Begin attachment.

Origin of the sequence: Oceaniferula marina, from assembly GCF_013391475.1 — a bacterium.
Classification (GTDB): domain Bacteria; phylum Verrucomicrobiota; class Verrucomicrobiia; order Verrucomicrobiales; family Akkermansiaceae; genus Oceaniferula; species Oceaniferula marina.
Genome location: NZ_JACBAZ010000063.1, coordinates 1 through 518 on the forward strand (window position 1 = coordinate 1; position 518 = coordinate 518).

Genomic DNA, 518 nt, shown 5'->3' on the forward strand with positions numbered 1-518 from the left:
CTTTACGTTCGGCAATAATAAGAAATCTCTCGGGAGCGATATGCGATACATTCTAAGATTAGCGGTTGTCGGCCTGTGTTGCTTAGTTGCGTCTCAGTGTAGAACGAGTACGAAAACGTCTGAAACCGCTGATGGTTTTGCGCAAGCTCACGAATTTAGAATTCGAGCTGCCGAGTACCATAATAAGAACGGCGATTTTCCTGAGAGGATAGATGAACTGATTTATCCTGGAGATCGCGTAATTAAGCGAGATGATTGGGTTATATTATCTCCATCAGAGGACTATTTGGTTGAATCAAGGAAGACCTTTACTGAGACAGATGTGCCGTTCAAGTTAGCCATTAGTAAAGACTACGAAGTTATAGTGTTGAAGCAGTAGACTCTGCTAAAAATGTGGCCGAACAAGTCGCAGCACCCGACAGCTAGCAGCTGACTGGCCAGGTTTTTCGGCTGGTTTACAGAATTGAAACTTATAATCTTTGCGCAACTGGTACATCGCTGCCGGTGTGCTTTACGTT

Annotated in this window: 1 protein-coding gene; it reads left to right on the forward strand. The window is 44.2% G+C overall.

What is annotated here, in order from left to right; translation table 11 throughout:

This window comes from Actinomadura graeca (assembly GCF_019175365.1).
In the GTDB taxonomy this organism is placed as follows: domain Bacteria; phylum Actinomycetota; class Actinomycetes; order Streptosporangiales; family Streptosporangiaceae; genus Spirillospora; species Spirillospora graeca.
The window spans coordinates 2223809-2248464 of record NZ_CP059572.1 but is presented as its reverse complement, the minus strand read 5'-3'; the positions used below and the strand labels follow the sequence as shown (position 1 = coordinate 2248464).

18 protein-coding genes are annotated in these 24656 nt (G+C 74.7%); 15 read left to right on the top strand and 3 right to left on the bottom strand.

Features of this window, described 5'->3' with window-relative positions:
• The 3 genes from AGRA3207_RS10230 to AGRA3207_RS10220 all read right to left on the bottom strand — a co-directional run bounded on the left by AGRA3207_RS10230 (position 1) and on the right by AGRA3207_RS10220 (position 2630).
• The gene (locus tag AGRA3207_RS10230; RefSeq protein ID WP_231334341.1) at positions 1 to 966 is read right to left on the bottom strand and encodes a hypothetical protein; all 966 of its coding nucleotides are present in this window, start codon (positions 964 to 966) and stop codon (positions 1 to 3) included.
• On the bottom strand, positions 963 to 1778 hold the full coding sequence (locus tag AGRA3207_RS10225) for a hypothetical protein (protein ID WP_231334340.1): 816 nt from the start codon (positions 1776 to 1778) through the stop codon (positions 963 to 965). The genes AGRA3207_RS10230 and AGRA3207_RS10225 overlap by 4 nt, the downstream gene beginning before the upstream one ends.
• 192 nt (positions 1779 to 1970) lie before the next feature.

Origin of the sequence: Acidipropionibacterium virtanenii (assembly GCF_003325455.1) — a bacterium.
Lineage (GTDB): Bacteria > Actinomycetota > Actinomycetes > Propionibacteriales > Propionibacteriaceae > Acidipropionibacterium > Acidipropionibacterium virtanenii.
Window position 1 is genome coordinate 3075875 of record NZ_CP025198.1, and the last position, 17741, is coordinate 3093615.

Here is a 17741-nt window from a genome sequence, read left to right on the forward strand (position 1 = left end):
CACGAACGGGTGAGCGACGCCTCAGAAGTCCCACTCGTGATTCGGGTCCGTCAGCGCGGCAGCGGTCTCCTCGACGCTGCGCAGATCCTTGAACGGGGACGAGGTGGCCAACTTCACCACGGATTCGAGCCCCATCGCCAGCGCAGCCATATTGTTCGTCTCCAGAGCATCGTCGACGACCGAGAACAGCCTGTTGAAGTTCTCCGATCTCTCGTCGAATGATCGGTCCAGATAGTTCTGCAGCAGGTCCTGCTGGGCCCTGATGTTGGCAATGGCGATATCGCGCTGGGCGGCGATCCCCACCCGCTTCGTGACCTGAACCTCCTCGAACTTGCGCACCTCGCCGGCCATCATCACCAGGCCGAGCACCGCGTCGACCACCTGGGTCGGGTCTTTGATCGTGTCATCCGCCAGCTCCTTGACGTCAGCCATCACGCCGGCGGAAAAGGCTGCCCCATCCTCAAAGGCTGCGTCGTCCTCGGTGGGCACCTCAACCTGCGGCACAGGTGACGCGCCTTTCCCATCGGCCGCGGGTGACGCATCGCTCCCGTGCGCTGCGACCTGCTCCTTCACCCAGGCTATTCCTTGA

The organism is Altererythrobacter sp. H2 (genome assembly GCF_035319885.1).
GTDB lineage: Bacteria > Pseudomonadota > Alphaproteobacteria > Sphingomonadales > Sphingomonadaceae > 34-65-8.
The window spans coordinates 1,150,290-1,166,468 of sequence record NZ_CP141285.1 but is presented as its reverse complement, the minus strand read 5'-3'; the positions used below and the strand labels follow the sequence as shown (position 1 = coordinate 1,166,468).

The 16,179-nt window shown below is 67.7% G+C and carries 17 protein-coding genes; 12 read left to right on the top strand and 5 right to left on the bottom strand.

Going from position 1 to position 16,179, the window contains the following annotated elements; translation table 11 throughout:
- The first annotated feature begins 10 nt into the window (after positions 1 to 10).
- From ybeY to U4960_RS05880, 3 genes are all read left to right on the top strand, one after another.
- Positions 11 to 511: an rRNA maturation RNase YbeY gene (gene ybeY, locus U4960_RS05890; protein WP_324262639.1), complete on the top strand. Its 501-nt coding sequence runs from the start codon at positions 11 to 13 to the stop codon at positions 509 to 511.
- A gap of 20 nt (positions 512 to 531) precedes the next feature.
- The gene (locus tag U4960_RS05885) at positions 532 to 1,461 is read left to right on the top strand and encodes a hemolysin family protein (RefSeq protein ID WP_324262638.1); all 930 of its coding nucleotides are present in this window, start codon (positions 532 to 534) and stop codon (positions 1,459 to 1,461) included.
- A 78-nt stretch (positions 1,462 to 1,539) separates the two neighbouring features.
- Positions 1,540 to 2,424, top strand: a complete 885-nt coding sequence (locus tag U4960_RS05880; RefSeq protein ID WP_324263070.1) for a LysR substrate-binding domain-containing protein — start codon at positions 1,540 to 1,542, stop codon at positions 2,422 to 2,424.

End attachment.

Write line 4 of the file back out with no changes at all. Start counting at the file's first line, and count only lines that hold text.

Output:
Genomic DNA, 518 nt, shown 5'->3' on the forward strand with positions numbered 1-518 from the left: